Count Finds Most Sports Organisations Protect Russian Bigwigs In The “Family” As Athletes & Minor Officials Pay Price Of Putin Bloodlust

2022-04-05 Reading Time: 4 minutes
Seeing the red as well as the blue - image by Patrick B. Kraemer
Seeing the red as well as the blue - image by Patrick B. Kraemer

The International Olympic Committee and a majority of its federations and sports organisations beyond the IOC umbrella ” still provide cover” for top Russian sport officials and the national federations they lead, a report for PlaytheGame notes today.

On a day when the Polish Sports Minister has called on all Russians, regardless of status and position in sport, to be barred until Ukraine is free and the Russia has paid compensation for the loss of life and destruction of vast swathes of Ukraine’s infrastructure, including residential and other civilian buildings, international federations are called out for focussing sanctions on dispensable athletes and minor officials while influential Russian members of the IOC and leading delegates among member associations go free.

Investigative reporter Jens Weinreich reviewed how more than 100 international sports organisations have responded to Russia’s war of aggression in Ukraine. Both the IOC and the majority of federations “still provide cover for Russian sport officials and national federations”, says PlaytheGame, an initiative run by the Danish Institute for Sports Studies(Idan), aiming at raising the ethical standards of sport and promoting democracy, transparency and freedom of expression in world sport.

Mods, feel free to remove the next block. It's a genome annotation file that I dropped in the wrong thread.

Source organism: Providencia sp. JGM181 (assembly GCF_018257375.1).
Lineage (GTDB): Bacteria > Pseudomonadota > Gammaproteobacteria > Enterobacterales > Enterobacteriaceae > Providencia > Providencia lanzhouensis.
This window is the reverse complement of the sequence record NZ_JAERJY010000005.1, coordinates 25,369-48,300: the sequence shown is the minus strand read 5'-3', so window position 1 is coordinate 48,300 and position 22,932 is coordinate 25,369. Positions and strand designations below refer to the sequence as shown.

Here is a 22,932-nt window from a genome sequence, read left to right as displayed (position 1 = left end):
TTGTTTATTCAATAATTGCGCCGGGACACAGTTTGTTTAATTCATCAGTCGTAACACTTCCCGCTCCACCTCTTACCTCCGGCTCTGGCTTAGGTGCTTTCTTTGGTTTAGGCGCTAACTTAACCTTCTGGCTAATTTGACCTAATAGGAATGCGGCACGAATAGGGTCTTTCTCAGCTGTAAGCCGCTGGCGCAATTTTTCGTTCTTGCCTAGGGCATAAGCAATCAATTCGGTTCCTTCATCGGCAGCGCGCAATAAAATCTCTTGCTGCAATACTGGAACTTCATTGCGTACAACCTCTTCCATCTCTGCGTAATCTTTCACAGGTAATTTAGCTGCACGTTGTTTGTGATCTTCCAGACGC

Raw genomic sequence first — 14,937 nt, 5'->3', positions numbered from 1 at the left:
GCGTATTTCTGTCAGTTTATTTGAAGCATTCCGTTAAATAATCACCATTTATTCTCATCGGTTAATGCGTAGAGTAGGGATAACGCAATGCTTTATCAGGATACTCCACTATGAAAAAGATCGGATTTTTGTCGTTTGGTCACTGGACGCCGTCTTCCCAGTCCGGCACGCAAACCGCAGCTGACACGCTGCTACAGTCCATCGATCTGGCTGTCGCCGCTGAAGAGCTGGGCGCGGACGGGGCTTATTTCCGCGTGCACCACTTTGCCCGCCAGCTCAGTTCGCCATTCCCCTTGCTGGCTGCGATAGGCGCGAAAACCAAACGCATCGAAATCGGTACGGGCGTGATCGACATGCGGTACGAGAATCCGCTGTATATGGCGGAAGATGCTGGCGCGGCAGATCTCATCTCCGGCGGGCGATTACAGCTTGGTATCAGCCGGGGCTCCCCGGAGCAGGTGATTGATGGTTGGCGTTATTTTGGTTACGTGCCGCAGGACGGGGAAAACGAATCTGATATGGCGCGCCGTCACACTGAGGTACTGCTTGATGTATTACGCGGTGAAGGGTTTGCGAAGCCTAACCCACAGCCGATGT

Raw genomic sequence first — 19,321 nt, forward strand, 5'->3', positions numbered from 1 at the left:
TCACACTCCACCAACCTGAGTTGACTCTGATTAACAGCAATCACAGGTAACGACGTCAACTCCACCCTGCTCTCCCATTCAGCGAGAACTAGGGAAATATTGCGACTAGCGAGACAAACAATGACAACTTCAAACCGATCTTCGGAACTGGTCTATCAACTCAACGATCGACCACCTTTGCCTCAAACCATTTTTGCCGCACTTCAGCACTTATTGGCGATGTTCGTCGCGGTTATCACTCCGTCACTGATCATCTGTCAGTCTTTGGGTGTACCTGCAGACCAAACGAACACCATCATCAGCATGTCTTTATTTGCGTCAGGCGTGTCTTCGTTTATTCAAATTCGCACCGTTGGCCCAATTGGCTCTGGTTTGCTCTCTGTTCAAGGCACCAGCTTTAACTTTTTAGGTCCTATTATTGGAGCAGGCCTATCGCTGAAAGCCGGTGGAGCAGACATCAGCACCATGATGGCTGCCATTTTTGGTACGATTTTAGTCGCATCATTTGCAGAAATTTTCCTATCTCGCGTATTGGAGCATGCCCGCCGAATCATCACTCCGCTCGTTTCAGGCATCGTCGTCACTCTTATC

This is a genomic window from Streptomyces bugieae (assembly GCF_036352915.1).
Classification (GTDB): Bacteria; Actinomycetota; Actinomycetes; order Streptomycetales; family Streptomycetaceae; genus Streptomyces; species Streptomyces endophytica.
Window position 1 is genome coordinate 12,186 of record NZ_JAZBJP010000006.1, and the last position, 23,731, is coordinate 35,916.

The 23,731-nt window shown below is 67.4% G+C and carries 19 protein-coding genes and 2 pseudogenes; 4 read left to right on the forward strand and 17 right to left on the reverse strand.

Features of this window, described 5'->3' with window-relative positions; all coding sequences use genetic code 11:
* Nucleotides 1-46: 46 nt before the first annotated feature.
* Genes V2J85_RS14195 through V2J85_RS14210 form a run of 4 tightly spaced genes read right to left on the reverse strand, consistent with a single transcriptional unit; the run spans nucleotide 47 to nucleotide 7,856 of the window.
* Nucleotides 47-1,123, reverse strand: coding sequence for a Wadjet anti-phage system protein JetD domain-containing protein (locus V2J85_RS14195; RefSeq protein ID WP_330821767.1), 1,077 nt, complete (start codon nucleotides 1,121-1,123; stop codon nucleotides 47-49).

In a table listing the decisions of Olympic federations, Weinreich counts using the following criteria:

Olympic 
IF
Countries suspendedAthletes suspendedOfficials suspended at
competi-
tions
Officials suspended permanentlyExclusion of the national fede-
ration?

FINA is among the majority that produce a Yes in the first two columns, athletes and officials suspended from competitions (the latter a generous count because it does not include the likes of Vladimir Salnikov, the president of the Russian Swimming Federation and FINA Bureau member) but a No in the last two columns, with no officials permanently suspended nor any national federation suspended.

Screenshot courtesy of the ICC in The Hague

Almost all decisions made by the sports organisations were taken after allegations of war crimes were made against Russian troops and those commanding them and an investigation was opened at the International Criminal Court in The Hague.

Only six out of 100 organisations have a yes in all columns:

  • IBSF (Bobsleigh, skeleton)
  • IBU (Biathlon)
  • IFSC (Sport climbing)
  • World Athletics
  • World Rugby
  • World Triathlon

Among Weinreich’s findings are:

Only 7 of 40 Olympic IFs have permanently suspended Russian and Belarusian officials. The few exceptions are: Luge, Bobsleigh and Skeleton, Biathlon, Canoeing, Sport Climbing, World Athletics, and World Rugby.

Only 7 out of 40 Olympic IFs have suspended warring national federations: Bobsleigh and Skeleton, Biathlon, Sport Climbing, Tennis, World Athletics, World Rugby, World Triathlon.

Jens Weinreich, for PlayTheGame

Olympic Sports Organisations Should Exclude Russia Until Ukraine Is Free & Russia Has paid Compensation – Polish Minister